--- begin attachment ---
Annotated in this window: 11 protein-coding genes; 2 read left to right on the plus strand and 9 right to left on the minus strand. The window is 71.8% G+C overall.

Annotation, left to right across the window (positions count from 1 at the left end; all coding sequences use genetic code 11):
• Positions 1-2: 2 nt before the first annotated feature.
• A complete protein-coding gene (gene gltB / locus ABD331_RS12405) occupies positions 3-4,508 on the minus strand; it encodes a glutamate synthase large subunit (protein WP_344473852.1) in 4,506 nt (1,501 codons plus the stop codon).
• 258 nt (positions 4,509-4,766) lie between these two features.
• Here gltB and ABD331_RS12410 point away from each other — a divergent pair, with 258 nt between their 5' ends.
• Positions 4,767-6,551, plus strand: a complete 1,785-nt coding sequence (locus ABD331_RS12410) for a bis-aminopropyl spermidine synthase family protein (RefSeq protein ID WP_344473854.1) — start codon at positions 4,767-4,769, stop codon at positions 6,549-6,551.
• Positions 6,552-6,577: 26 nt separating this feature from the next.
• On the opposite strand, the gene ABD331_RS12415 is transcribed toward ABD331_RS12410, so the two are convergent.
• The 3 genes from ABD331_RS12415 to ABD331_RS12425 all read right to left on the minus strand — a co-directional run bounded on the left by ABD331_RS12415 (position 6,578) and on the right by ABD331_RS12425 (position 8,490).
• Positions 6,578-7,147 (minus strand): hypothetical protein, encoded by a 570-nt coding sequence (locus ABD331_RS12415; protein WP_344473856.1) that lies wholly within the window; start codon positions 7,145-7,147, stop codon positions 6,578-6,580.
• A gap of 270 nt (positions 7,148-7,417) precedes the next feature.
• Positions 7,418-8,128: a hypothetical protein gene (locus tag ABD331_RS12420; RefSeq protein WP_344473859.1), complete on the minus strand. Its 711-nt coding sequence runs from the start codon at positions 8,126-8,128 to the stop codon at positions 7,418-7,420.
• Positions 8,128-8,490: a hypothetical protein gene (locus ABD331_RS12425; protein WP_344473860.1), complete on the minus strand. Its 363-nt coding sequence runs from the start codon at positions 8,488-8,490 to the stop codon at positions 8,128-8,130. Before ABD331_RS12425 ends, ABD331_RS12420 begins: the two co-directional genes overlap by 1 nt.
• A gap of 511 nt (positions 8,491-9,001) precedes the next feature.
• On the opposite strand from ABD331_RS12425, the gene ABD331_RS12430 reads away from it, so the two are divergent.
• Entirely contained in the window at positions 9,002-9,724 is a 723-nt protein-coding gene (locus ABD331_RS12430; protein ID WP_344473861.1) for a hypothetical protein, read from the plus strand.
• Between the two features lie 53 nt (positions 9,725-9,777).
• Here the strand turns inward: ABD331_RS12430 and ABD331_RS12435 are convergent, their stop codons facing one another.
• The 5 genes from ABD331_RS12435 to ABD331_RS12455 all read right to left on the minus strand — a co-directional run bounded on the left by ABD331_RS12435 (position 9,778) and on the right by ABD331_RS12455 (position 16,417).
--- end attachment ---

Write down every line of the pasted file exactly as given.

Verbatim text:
Annotated in this window: 11 protein-coding genes; 2 read left to right on the plus strand and 9 right to left on the minus strand. The window is 71.8% G+C overall.

Annotation, left to right across the window (positions count from 1 at the left end; all coding sequences use genetic code 11):
• Positions 1-2: 2 nt before the first annotated feature.
• A complete protein-coding gene (gene gltB / locus ABD331_RS12405) occupies positions 3-4,508 on the minus strand; it encodes a glutamate synthase large subunit (protein WP_344473852.1) in 4,506 nt (1,501 codons plus the stop codon).
• 258 nt (positions 4,509-4,766) lie between these two features.
• Here gltB and ABD331_RS12410 point away from each other — a divergent pair, with 258 nt between their 5' ends.
• Positions 4,767-6,551, plus strand: a complete 1,785-nt coding sequence (locus ABD331_RS12410) for a bis-aminopropyl spermidine synthase family protein (RefSeq protein ID WP_344473854.1) — start codon at positions 4,767-4,769, stop codon at positions 6,549-6,551.
• Positions 6,552-6,577: 26 nt separating this feature from the next.
• On the opposite strand, the gene ABD331_RS12415 is transcribed toward ABD331_RS12410, so the two are convergent.
• The 3 genes from ABD331_RS12415 to ABD331_RS12425 all read right to left on the minus strand — a co-directional run bounded on the left by ABD331_RS12415 (position 6,578) and on the right by ABD331_RS12425 (position 8,490).
• Positions 6,578-7,147 (minus strand): hypothetical protein, encoded by a 570-nt coding sequence (locus ABD331_RS12415; protein WP_344473856.1) that lies wholly within the window; start codon positions 7,145-7,147, stop codon positions 6,578-6,580.
• A gap of 270 nt (positions 7,148-7,417) precedes the next feature.
• Positions 7,418-8,128: a hypothetical protein gene (locus tag ABD331_RS12420; RefSeq protein WP_344473859.1), complete on the minus strand. Its 711-nt coding sequence runs from the start codon at positions 8,126-8,128 to the stop codon at positions 7,418-7,420.
• Positions 8,128-8,490: a hypothetical protein gene (locus ABD331_RS12425; protein WP_344473860.1), complete on the minus strand. Its 363-nt coding sequence runs from the start codon at positions 8,488-8,490 to the stop codon at positions 8,128-8,130. Before ABD331_RS12425 ends, ABD331_RS12420 begins: the two co-directional genes overlap by 1 nt.
• A gap of 511 nt (positions 8,491-9,001) precedes the next feature.
• On the opposite strand from ABD331_RS12425, the gene ABD331_RS12430 reads away from it, so the two are divergent.
• Entirely contained in the window at positions 9,002-9,724 is a 723-nt protein-coding gene (locus ABD331_RS12430; protein ID WP_344473861.1) for a hypothetical protein, read from the plus strand.
• Between the two features lie 53 nt (positions 9,725-9,777).
• Here the strand turns inward: ABD331_RS12430 and ABD331_RS12435 are convergent, their stop codons facing one another.
• The 5 genes from ABD331_RS12435 to ABD331_RS12455 all read right to left on the minus strand — a co-directional run bounded on the left by ABD331_RS12435 (position 9,778) and on the right by ABD331_RS12455 (position 16,417).